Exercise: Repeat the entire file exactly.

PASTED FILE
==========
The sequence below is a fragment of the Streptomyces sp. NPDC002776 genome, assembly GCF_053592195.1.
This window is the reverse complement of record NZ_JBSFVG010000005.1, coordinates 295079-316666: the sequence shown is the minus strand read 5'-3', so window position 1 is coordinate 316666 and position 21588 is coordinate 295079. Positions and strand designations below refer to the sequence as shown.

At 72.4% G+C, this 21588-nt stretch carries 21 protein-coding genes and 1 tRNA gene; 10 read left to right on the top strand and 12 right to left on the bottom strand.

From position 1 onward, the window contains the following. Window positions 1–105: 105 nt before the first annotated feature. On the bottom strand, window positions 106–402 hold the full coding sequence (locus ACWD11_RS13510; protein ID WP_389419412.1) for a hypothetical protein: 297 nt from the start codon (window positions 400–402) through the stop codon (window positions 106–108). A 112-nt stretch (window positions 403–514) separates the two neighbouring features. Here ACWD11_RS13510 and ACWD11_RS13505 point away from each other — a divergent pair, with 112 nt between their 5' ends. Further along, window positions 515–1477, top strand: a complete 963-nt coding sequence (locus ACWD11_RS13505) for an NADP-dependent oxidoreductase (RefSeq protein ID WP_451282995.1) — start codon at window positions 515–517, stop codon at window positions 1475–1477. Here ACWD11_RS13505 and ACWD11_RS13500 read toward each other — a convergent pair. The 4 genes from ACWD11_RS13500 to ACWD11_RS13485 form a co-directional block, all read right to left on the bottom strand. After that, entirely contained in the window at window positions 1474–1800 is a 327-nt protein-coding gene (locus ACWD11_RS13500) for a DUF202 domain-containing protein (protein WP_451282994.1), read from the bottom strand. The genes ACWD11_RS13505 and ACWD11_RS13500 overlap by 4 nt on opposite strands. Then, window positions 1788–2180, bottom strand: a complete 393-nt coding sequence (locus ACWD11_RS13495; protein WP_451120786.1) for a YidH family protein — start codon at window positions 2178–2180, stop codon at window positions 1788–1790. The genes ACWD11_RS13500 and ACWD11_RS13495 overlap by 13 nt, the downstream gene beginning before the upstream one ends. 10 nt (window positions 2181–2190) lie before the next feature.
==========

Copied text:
The sequence below is a fragment of the Streptomyces sp. NPDC002776 genome, assembly GCF_053592195.1.
This window is the reverse complement of record NZ_JBSFVG010000005.1, coordinates 295079-316666: the sequence shown is the minus strand read 5'-3', so window position 1 is coordinate 316666 and position 21588 is coordinate 295079. Positions and strand designations below refer to the sequence as shown.

At 72.4% G+C, this 21588-nt stretch carries 21 protein-coding genes and 1 tRNA gene; 10 read left to right on the top strand and 12 right to left on the bottom strand.

From position 1 onward, the window contains the following. Window positions 1–105: 105 nt before the first annotated feature. On the bottom strand, window positions 106–402 hold the full coding sequence (locus ACWD11_RS13510; protein ID WP_389419412.1) for a hypothetical protein: 297 nt from the start codon (window positions 400–402) through the stop codon (window positions 106–108). A 112-nt stretch (window positions 403–514) separates the two neighbouring features. Here ACWD11_RS13510 and ACWD11_RS13505 point away from each other — a divergent pair, with 112 nt between their 5' ends. Further along, window positions 515–1477, top strand: a complete 963-nt coding sequence (locus ACWD11_RS13505) for an NADP-dependent oxidoreductase (RefSeq protein ID WP_451282995.1) — start codon at window positions 515–517, stop codon at window positions 1475–1477. Here ACWD11_RS13505 and ACWD11_RS13500 read toward each other — a convergent pair. The 4 genes from ACWD11_RS13500 to ACWD11_RS13485 form a co-directional block, all read right to left on the bottom strand. After that, entirely contained in the window at window positions 1474–1800 is a 327-nt protein-coding gene (locus ACWD11_RS13500) for a DUF202 domain-containing protein (protein WP_451282994.1), read from the bottom strand. The genes ACWD11_RS13505 and ACWD11_RS13500 overlap by 4 nt on opposite strands. Then, window positions 1788–2180, bottom strand: a complete 393-nt coding sequence (locus ACWD11_RS13495; protein WP_451120786.1) for a YidH family protein — start codon at window positions 2178–2180, stop codon at window positions 1788–1790. The genes ACWD11_RS13500 and ACWD11_RS13495 overlap by 13 nt, the downstream gene beginning before the upstream one ends. 10 nt (window positions 2181–2190) lie before the next feature.